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Daniel Plainview seems to have only one real drive; the greed and ambition to grow. As he says, he sees the worst in people, and wants to be away from them. He goes on elaborate lengths to be outstanding, including playing a father for a long time so as to make his business seem more likable. He deceives people, gives good speeches, and cares about image. He values hard work, and he's seen transforming from a man with a broken leg with no one to help in the middle of a desert to an oil tycoon.

Eli was just a would-be reverend in a small superstitious village. Considering how both men were deceitful and dishonest in their own faith—Eli was only religious because it brought him the respect of the normal village folk, and Daniel was a father mostly because of the business—and they saw through the lies of each other, they weren't initially different and they both knew it. Eli moves up a bit too, and he likes the attention, but he's broke.

Why does Daniel pick his most bitter fight with Eli?

It can't be because he saw himself in Eli, because he didn't. Eli became a pitiful broke drinker, while Daniel ended up wealthy, albeit pitiful, and Daniel started to hate him from very early on. He didn't choose him for the blessing for the crowd to see, and he lashed out at him when H.W. was hurt in an accident. Daniel is shown not to take a liking to the superstitious show Eli is putting on early on, so it might be his aversion to religion, though I doubt it, as religion didn't seem to be one of the main focuses in the movie. Lastly, there are others much easier to hate in a movie about the dark side of a man taking over who is in the oil industry. He hates the lot of them of course, but they don't become his arch nemesis; they don't become people he longs to take revenge on years later.

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  • You seem to assume a static situation, but the movie obviously shows the escalation between the two. en.wikipedia.org/wiki/There_Will_Be_Blood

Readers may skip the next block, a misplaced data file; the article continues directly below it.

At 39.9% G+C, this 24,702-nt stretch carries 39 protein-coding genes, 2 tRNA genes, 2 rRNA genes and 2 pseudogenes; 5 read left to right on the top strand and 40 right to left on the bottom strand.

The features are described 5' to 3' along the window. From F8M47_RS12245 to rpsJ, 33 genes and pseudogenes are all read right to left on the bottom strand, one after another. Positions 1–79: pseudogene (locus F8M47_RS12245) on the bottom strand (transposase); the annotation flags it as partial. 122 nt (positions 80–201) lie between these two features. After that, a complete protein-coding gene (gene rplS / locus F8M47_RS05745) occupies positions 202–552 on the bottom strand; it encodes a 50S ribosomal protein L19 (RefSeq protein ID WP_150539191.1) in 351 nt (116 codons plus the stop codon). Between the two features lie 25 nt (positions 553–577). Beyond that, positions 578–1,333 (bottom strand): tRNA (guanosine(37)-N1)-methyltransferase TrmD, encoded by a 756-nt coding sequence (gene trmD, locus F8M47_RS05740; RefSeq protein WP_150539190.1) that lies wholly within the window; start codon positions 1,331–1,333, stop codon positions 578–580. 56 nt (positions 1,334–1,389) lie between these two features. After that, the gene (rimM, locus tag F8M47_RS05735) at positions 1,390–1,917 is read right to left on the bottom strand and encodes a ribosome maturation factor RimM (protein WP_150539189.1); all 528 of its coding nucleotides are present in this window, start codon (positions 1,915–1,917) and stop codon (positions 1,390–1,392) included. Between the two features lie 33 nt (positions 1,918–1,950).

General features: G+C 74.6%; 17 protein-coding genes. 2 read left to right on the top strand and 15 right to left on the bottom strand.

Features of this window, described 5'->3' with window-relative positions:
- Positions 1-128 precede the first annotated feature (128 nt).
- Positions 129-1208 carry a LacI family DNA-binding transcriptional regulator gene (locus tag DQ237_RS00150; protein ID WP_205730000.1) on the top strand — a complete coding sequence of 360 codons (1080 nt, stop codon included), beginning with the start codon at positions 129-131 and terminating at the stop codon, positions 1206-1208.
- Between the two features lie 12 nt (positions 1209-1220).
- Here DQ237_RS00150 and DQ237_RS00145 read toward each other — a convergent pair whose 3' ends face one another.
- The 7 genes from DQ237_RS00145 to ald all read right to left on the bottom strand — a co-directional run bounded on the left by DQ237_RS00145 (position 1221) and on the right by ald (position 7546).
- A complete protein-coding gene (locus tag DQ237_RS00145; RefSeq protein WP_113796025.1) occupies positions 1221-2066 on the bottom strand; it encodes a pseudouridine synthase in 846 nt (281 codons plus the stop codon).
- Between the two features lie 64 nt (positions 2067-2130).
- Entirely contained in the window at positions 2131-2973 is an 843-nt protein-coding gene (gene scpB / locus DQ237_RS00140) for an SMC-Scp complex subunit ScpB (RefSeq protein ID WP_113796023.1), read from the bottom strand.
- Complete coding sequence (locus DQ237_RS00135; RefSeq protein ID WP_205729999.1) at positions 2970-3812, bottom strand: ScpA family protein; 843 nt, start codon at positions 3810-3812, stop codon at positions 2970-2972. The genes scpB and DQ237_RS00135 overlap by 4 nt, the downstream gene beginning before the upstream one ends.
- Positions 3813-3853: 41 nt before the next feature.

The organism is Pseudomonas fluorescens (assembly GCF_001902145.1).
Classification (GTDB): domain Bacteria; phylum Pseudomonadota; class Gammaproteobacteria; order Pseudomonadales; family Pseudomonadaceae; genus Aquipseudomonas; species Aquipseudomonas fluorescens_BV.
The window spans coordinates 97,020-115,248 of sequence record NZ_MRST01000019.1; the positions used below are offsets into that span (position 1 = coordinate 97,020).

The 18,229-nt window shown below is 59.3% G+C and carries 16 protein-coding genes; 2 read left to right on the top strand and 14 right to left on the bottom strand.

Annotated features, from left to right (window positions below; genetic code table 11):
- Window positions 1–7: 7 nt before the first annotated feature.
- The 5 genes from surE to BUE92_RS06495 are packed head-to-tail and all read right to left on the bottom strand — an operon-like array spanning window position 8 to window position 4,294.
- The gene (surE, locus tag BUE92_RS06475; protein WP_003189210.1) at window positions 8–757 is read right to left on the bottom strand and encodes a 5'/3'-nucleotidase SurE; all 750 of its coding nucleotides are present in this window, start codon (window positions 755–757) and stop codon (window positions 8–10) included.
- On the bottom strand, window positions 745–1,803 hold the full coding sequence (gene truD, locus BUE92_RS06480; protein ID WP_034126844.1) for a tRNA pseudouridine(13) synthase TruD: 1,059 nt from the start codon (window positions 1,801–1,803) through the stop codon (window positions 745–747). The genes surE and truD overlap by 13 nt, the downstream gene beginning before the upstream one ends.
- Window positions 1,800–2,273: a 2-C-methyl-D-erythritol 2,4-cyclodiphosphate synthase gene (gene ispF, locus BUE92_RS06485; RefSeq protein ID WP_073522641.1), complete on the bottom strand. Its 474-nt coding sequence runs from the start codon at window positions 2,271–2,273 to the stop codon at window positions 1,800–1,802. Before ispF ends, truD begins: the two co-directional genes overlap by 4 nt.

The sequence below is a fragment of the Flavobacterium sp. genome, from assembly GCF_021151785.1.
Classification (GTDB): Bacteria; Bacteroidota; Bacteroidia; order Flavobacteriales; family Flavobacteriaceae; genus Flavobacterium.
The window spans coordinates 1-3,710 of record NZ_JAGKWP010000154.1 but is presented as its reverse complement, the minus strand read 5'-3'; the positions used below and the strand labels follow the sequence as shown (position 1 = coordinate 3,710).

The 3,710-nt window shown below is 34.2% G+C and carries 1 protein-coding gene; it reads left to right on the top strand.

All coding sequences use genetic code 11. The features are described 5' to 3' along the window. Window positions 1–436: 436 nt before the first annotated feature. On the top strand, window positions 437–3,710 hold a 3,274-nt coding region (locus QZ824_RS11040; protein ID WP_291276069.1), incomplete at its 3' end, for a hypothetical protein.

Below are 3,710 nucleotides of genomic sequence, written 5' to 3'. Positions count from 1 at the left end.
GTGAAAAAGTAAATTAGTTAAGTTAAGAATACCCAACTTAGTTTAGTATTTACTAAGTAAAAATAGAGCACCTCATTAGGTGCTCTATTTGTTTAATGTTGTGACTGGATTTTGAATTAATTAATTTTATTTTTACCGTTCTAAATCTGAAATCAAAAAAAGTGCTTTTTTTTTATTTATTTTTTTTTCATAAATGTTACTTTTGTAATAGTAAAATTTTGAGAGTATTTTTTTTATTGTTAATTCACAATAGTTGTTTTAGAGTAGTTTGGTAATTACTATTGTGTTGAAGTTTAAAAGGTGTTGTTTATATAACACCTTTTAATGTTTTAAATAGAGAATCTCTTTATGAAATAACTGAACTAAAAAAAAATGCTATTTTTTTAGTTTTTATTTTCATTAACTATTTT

– BCdotWEB
    Commented May 31, 2020 at 23:01
  • Sure @BCdotWEB, the final nail in the coffin was Daniel's humiliation in the church, and that was much later in the movie. However, we see Daniel perform any deceitful act without hesitation from right in the beginning, except play a part in Eli's show in the church. My question is, he saw the worst in Eli as he saw the worst in Paul and Abel and every other character. He played along with all of them but Eli. A little show of faith could have earned him people's respect and support more, but he refrained from being associated with Eli at anything. Why?
    – M.A.R.
    Commented Jun 1, 2020 at 13:00

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Daniel and Eli are both liars and cheats. Daniel portrays himself as a family man but never tells anyone that HW isn't his real son. He lies to Mr. Sunday about what he wants to buy his land for. Daniel wants to win by any means necessary. Daniel even kills a man.

Eli is cut from the same cloth. Eli sees right through Daniel at the first meeting. He knows Daniel is lying. Daniel sees right through Eli's pious act. He knows Eli wants the same thing that he wants. Eli wants to rule people, but he uses religion instead of money.

Their hatred is mutual as they both seek to be the dominant figure in the community. Where as Daniel's business rivals keep a modicum of civility, Eli does not. Eli is a loose cannon who plays by no rules.

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